Server Fault is a question and answer site for system and network administrators. Join them; it only takes a minute:

Sign up
Here's how it works:
  1. Anybody can ask a question
  2. Anybody can answer
  3. The best answers are voted up and rise to the top

How can I reduce the size of an existing LVM partition without screwing the data in there?

What if that partition is the root (/) partition?

share|improve this question
Do you need to resize just a logical volume or an LVM partition? For resizing a logical volume, niXar's answer is right. – mfriedman Aug 17 '09 at 14:41
up vote 3 down vote accepted

First you can't reduce a mounted partition (at least that's the case for ext{2,3,4}). You have to boot on a stick or something for /.

Then, to make sure I don't screw it, I do it in three steps:

  1. Reduce the file system (need a fsck -f first) with resize2fs to slightly less (1G) than the target.

    $ sudo fsck -f /dev/vg/mylv

    $ sudo resize2fs /dev/vg/mylv 24G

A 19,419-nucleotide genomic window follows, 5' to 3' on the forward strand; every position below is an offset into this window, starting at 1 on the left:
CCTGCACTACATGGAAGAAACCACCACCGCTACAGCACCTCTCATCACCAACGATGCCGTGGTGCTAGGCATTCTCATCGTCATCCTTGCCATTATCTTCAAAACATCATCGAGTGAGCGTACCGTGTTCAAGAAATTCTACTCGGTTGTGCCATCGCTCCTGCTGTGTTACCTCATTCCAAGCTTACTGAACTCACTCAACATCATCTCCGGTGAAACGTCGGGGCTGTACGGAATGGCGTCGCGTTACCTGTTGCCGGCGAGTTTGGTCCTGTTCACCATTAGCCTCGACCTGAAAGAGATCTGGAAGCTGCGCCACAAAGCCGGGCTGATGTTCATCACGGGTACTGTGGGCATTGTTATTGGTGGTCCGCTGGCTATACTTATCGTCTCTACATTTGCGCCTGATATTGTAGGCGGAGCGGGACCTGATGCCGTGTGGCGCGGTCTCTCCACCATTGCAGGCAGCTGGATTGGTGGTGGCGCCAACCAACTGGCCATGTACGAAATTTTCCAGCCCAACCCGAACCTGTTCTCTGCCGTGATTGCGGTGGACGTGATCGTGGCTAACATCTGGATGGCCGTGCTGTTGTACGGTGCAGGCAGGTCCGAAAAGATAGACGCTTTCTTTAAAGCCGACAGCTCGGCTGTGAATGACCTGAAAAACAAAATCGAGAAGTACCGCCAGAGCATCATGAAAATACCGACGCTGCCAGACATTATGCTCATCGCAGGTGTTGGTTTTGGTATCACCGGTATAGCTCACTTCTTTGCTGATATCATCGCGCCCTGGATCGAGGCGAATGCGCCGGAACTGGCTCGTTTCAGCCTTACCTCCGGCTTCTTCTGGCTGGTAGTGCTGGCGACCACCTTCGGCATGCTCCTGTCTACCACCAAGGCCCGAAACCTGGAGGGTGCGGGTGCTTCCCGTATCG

2. Reduce the logical volume with lvreduce to the target value

    $ sudo lvreduce -L 25G /dev/vg/mylv

  3. Re-run resize2fs with no parameters on the device, it will pick up the block device's size.

    $ sudo resize2fs /dev/vg/mylv

You could also simply calculate the right size by taking multiples of the extent size, but I find that the extra step is error prone, and when I have to do that kind of thing I don't have brain cycles to spare.

share|improve this answer
Step 0: Backup up the partition to be reduced! – mdpc Aug 17 '09 at 14:53

Do you want to resize a single LV (logical volume) or a PV (physical volume, disk LVM partition) ? There is nothing like "a LVM root partition". I guess that you have a root filesystem over LV. In such case follow niXar advice.

However if you want to resize a single LVM (disk) partition (i.e. a single PV) you can resize it using "pvresize" or "pvmove".

# man pvmove
# man pvresize

And don't forget to backup your data before starting to play with disk partitions or DM devices.


share|improve this answer

Your Answer


By posting your answer, you agree to the privacy policy and terms of service.

Not the answer you're looking for? Browse other questions tagged or ask your own question.